THE NEW head of Big Brothers Big Sisters Southeastern Pennsylvania knew that his only shot at escaping abject poverty in rural Georgia was to go to college.
But the biggest goal anyone around Marcus Allen had growing up was to graduate from high school and maybe get a factory job. When he'd bring up his dream of continuing his education, relatives and friends would laugh and say, "Boy, you're not going to college. We don't go to college."
It might have ended there, if not for Allen's mentors - a couple of old-school, God-fearing Southern gentlemen willing to step in for the father that Allen never knew.
There was Willie Williams, a well-respected police officer in their hometown of Thomson, Ga., who taught Allen the importance of putting education first. Later, he was mentored by Ron Spry, head basketball coach at Paine College, a small, historically black school in Augusta, Ga.
Spry made Allen wear neckties, go to church regularly and learn public speaking. Spry cried with Allen the night Allen confided that his college girlfriend was pregnant. Spry encouraged him to pursue his dream of playing professional basketball.
Today, Allen, 41, is paying it forward in his new position as chief executive of a nonprofit that's all about mentoring: Big Brothers Big Sisters of Southeastern Pennsylvania. The organization, which helped about 3,000 youngsters last year, announced Allen's appointment last month.
The timing couldn't be better, considering how great the need is. The agency has 1,600 youngsters on its waiting list, most of them black males. It's heartbreaking - youngsters in need of role models and not enough men willing to be that special person in their lives. No wonder so many young people wind up following the wrong influences.
"How will we be judged if we sit here and allow what we see going on in our neighborhoods and are not doing anything about it?" Allen said. "My heart goes out to these kids."
Growing up, Allen's family was often homeless. He saw an uncle slain during an argument.
After that, his mother moved him and his younger brother in with their grandparents, sharing a small, wooden house with a tin roof - and no indoor plumbing.
Life was better for him there but still challenging.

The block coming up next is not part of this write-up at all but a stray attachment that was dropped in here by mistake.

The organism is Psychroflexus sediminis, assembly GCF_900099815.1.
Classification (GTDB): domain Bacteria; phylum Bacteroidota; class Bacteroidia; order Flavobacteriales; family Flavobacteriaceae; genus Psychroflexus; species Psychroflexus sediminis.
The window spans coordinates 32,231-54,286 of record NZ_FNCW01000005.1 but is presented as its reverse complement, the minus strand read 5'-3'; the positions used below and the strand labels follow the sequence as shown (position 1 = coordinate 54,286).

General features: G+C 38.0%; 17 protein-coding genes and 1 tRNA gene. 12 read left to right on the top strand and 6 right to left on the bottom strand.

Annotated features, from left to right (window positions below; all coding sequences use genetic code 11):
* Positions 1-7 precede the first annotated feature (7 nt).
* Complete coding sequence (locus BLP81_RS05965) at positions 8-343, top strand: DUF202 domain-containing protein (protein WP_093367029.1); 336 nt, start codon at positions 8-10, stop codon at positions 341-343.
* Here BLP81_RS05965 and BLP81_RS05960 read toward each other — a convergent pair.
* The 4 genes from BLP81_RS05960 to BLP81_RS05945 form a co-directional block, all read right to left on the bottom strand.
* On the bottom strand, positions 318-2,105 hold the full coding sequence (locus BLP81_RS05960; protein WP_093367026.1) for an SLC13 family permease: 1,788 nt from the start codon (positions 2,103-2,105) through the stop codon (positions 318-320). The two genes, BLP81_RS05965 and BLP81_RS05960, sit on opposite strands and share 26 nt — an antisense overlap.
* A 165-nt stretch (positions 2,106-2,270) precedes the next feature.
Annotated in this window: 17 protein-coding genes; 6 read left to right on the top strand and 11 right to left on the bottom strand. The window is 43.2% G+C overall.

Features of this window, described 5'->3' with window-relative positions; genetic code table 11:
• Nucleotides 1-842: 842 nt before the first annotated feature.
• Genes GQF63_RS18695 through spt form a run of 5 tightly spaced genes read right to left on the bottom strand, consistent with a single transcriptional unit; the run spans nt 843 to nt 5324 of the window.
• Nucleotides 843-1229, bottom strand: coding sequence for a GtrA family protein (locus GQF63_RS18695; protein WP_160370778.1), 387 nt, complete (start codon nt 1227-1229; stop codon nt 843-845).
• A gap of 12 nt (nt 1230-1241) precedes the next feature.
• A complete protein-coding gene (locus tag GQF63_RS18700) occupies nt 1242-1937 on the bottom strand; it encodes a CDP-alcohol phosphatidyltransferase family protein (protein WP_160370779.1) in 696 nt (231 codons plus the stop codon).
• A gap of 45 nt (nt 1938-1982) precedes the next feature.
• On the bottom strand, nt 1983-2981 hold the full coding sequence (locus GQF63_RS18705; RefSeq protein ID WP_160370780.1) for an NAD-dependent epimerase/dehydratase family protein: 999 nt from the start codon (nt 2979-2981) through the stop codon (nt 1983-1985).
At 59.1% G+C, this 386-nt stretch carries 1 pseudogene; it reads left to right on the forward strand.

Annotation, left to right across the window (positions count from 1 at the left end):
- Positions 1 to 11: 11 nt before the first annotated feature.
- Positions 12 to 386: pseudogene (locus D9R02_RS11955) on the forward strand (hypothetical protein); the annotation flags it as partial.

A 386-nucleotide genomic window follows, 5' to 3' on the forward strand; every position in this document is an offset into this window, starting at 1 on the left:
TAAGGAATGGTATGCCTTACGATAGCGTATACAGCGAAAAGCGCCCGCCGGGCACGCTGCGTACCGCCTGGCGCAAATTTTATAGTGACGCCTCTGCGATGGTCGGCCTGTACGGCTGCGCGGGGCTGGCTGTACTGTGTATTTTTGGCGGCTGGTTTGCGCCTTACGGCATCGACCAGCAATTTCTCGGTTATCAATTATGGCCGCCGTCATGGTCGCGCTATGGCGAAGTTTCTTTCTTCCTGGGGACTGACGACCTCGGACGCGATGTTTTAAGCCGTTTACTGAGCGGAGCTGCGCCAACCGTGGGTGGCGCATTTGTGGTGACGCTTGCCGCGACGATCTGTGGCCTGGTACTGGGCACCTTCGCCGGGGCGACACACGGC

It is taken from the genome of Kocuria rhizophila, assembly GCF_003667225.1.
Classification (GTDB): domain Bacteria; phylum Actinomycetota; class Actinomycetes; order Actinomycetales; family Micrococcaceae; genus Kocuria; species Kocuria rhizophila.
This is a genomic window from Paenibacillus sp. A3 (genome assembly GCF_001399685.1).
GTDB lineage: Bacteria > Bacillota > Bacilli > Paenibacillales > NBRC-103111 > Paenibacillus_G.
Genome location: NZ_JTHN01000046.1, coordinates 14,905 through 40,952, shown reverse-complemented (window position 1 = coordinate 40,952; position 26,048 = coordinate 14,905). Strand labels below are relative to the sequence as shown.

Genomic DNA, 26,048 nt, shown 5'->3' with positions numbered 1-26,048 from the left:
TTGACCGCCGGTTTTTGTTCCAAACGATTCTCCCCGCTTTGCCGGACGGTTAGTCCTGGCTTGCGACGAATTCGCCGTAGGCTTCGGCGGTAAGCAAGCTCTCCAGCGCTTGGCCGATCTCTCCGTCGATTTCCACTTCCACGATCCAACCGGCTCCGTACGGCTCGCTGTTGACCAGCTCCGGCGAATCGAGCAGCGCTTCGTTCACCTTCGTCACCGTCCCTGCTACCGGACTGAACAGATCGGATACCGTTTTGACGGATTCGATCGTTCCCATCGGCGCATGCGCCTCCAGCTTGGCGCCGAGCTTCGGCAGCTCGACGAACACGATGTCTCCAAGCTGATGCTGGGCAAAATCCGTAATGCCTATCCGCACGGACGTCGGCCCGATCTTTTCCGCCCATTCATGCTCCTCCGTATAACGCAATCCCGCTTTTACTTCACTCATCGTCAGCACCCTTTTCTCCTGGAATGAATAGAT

Allen used to help his grandfather chop wood to earn pocket change. School was a bright spot. He loved math and science, and since he looked up to pro football player Marcus Allen, he tried out for a community football team. That's when he met Williams, a former college track star.
"He started spending time with me," Allen recalled. "He was the first person that really spoke to me about the importance of college. He made it feel like it was really possible for me to go."
During Allen's later high-school years, he sprouted five inches and began playing on the basketball team. His coach invited the athletic director at Paine College to watch Allen play.
"I saw something in him that I liked, so I ended up signing him," Spry recalled. "Marcus came, and he was an instant success, because he was a leader. And not only was he a leader, but he was real smart academically. And he was well-received by his peers, not only on the basketball team but on the campus. . . . When Marcus played, he had a phenomenal collegiate career, one that most athletes would dream about having."
Allen quit college to try out for the Denver Nuggets. He didn't make the team, but went on to play professional ball in Sweden, Finland, Israel and Argentina.
He and Spry stayed in touch, developing a father-son relationship that continues. Spry counseled him about managing his money so that he wouldn't end up broke, the way many professional athletes do. Spry reminded Allen to go to church - and plan for the future.
"Even now, we get on the telephone and talk for an hour," Spry told me last week.
Allen has stayed close with his son, who lived with his mother until her death three years ago. Since then, Allen has had sole custody of Cameron Lyles, who will start college next year at Memphis State.
By 1999, Allen was done with basketball and living in Philadelphia, finishing his undergraduate degree at Temple. He also has a master's in technology management from the University of Phoenix.
He volunteered to help out at VisionQuest, a national social-service agency that works with at-risk kids. The organization snapped him up to be a marketing manager, which he did while finishing his degree. By the time he left in 2009, Allen was running the Philly office.
His next stop was at ACHIEVEability, which works to break the generational poverty cycle in Philadelphia through home ownership and education.
"I admire his passion for service," said Alba Martinez, former president of the United Way of Southeastern Pennsylvania. "He has a great story. I think he's a very charismatic man and has a terrific personality and exudes caring."
Oh, and there's some romance in Allen's story, too. He was at a political party when he spotted Tamica Benton across the room and told someone he was with that he'd seen his future wife. They've been married eight years and have two kids together, plus her daughter from a previous relationship, and Cameron.
At this point, he's been in the job less than a month and is still assessing the agency and its needs. High on his to-do list: becoming a Big Brother himself.
When he told me that, I started picturing what some kid's going to think the day that Allen, who stands nearly 6 feet 7 inches tall, shows up to take him out. Maybe they'll go to a neighborhood court to play hoops.
I could hear Allen telling the kid about the time he tried out for the Denver Nuggets, or how he lived in Helsinki playing for the team there. Some kid's life is about to be changed forever.